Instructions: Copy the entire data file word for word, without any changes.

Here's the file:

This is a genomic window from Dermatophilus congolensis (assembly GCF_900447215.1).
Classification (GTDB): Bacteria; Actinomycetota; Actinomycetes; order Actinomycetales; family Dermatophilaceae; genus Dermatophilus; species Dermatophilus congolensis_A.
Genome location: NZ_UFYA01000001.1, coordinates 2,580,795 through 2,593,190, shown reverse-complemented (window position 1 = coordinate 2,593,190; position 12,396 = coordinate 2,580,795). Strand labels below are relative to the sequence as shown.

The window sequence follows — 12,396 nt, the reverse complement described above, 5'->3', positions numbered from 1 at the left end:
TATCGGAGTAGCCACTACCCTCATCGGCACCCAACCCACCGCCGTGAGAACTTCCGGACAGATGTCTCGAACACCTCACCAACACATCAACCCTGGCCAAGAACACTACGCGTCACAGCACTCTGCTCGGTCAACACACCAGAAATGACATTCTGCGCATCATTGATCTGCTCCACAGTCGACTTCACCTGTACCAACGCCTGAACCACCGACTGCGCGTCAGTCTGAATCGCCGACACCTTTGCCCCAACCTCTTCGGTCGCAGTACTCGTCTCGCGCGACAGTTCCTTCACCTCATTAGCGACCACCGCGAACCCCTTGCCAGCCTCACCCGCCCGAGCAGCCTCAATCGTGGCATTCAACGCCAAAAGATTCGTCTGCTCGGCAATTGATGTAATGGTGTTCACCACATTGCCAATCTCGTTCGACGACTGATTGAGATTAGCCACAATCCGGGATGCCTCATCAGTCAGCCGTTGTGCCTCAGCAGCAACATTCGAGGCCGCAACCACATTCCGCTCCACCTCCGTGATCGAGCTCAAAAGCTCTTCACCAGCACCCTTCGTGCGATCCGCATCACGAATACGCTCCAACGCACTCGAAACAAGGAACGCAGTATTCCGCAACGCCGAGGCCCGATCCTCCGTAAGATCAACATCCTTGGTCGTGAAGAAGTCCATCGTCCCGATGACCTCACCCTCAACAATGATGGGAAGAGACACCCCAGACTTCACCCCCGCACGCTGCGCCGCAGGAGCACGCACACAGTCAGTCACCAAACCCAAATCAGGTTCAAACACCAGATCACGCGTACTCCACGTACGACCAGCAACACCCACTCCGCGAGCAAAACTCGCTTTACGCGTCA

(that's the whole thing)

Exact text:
This is a genomic window from Dermatophilus congolensis (assembly GCF_900447215.1).
Classification (GTDB): Bacteria; Actinomycetota; Actinomycetes; order Actinomycetales; family Dermatophilaceae; genus Dermatophilus; species Dermatophilus congolensis_A.
Genome location: NZ_UFYA01000001.1, coordinates 2,580,795 through 2,593,190, shown reverse-complemented (window position 1 = coordinate 2,593,190; position 12,396 = coordinate 2,580,795). Strand labels below are relative to the sequence as shown.

The window sequence follows — 12,396 nt, the reverse complement described above, 5'->3', positions numbered from 1 at the left end:
TATCGGAGTAGCCACTACCCTCATCGGCACCCAACCCACCGCCGTGAGAACTTCCGGACAGATGTCTCGAACACCTCACCAACACATCAACCCTGGCCAAGAACACTACGCGTCACAGCACTCTGCTCGGTCAACACACCAGAAATGACATTCTGCGCATCATTGATCTGCTCCACAGTCGACTTCACCTGTACCAACGCCTGAACCACCGACTGCGCGTCAGTCTGAATCGCCGACACCTTTGCCCCAACCTCTTCGGTCGCAGTACTCGTCTCGCGCGACAGTTCCTTCACCTCATTAGCGACCACCGCGAACCCCTTGCCAGCCTCACCCGCCCGAGCAGCCTCAATCGTGGCATTCAACGCCAAAAGATTCGTCTGCTCGGCAATTGATGTAATGGTGTTCACCACATTGCCAATCTCGTTCGACGACTGATTGAGATTAGCCACAATCCGGGATGCCTCATCAGTCAGCCGTTGTGCCTCAGCAGCAACATTCGAGGCCGCAACCACATTCCGCTCCACCTCCGTGATCGAGCTCAAAAGCTCTTCACCAGCACCCTTCGTGCGATCCGCATCACGAATACGCTCCAACGCACTCGAAACAAGGAACGCAGTATTCCGCAACGCCGAGGCCCGATCCTCCGTAAGATCAACATCCTTGGTCGTGAAGAAGTCCATCGTCCCGATGACCTCACCCTCAACAATGATGGGAAGAGACACCCCAGACTTCACCCCCGCACGCTGCGCCGCAGGAGCACGCACACAGTCAGTCACCAAACCCAAATCAGGTTCAAACACCAGATCACGCGTACTCCACGTACGACCAGCAACACCCACTCCGCGAGCAAAACTCGCTTTACGCGTCA